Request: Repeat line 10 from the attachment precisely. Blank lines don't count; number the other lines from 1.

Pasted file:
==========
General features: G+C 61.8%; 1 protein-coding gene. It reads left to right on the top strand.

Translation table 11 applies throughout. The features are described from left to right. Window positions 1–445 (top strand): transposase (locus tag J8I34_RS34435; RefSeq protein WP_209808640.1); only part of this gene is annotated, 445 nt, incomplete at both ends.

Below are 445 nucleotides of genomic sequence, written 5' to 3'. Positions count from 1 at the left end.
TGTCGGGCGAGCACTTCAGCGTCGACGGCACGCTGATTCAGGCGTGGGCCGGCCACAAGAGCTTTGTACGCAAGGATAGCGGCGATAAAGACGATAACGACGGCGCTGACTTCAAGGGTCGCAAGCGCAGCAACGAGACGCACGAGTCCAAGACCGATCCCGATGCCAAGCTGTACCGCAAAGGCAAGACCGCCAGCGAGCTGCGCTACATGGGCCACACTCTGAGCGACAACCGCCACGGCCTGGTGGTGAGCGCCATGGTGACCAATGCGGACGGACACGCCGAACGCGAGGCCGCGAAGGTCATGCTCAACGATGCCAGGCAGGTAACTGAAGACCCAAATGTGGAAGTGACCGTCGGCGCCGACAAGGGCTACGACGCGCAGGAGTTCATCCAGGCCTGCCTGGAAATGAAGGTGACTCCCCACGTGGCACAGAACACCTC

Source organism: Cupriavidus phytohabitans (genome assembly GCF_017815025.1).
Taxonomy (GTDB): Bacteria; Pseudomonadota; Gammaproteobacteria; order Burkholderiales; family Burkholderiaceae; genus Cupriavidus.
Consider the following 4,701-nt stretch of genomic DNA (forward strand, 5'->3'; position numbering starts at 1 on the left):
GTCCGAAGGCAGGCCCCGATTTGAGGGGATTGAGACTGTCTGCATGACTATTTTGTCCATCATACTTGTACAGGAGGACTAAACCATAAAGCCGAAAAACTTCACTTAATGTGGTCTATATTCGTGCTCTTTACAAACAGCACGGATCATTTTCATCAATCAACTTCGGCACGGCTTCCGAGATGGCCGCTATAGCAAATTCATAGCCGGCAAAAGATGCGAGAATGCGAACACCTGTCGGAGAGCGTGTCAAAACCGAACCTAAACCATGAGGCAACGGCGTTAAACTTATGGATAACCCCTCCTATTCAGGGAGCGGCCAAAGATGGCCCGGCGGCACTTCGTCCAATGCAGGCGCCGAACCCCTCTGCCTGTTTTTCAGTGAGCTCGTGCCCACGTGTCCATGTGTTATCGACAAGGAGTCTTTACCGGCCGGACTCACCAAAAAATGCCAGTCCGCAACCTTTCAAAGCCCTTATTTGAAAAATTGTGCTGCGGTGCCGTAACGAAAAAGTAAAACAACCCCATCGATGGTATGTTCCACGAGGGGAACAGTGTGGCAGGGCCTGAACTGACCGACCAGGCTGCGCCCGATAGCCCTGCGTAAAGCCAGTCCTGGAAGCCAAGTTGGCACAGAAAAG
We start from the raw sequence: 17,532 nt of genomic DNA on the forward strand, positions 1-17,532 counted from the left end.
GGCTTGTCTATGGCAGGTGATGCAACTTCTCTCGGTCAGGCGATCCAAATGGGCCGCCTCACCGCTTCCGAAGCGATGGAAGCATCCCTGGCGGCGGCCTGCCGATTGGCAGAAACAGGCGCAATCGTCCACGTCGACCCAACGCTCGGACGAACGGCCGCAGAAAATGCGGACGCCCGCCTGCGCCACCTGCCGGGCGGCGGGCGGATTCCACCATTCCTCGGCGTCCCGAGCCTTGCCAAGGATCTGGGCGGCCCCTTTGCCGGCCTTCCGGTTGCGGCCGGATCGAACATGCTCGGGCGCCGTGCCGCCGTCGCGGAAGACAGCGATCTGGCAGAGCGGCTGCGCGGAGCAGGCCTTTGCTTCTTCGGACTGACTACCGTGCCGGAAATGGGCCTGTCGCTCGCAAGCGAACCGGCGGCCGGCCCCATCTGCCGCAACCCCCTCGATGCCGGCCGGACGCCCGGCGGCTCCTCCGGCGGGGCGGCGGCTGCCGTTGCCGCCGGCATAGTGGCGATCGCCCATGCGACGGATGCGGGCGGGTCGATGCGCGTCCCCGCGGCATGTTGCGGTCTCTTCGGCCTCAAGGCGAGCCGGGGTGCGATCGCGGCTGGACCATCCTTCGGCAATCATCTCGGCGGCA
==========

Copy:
GGCTTGTCTATGGCAGGTGATGCAACTTCTCTCGGTCAGGCGATCCAAATGGGCCGCCTCACCGCTTCCGAAGCGATGGAAGCATCCCTGGCGGCGGCCTGCCGATTGGCAGAAACAGGCGCAATCGTCCACGTCGACCCAACGCTCGGACGAACGGCCGCAGAAAATGCGGACGCCCGCCTGCGCCACCTGCCGGGCGGCGGGCGGATTCCACCATTCCTCGGCGTCCCGAGCCTTGCCAAGGATCTGGGCGGCCCCTTTGCCGGCCTTCCGGTTGCGGCCGGATCGAACATGCTCGGGCGCCGTGCCGCCGTCGCGGAAGACAGCGATCTGGCAGAGCGGCTGCGCGGAGCAGGCCTTTGCTTCTTCGGACTGACTACCGTGCCGGAAATGGGCCTGTCGCTCGCAAGCGAACCGGCGGCCGGCCCCATCTGCCGCAACCCCCTCGATGCCGGCCGGACGCCCGGCGGCTCCTCCGGCGGGGCGGCGGCTGCCGTTGCCGCCGGCATAGTGGCGATCGCCCATGCGACGGATGCGGGCGGGTCGATGCGCGTCCCCGCGGCATGTTGCGGTCTCTTCGGCCTCAAGGCGAGCCGGGGTGCGATCGCGGCTGGACCATCCTTCGGCAATCATCTCGGCGGCA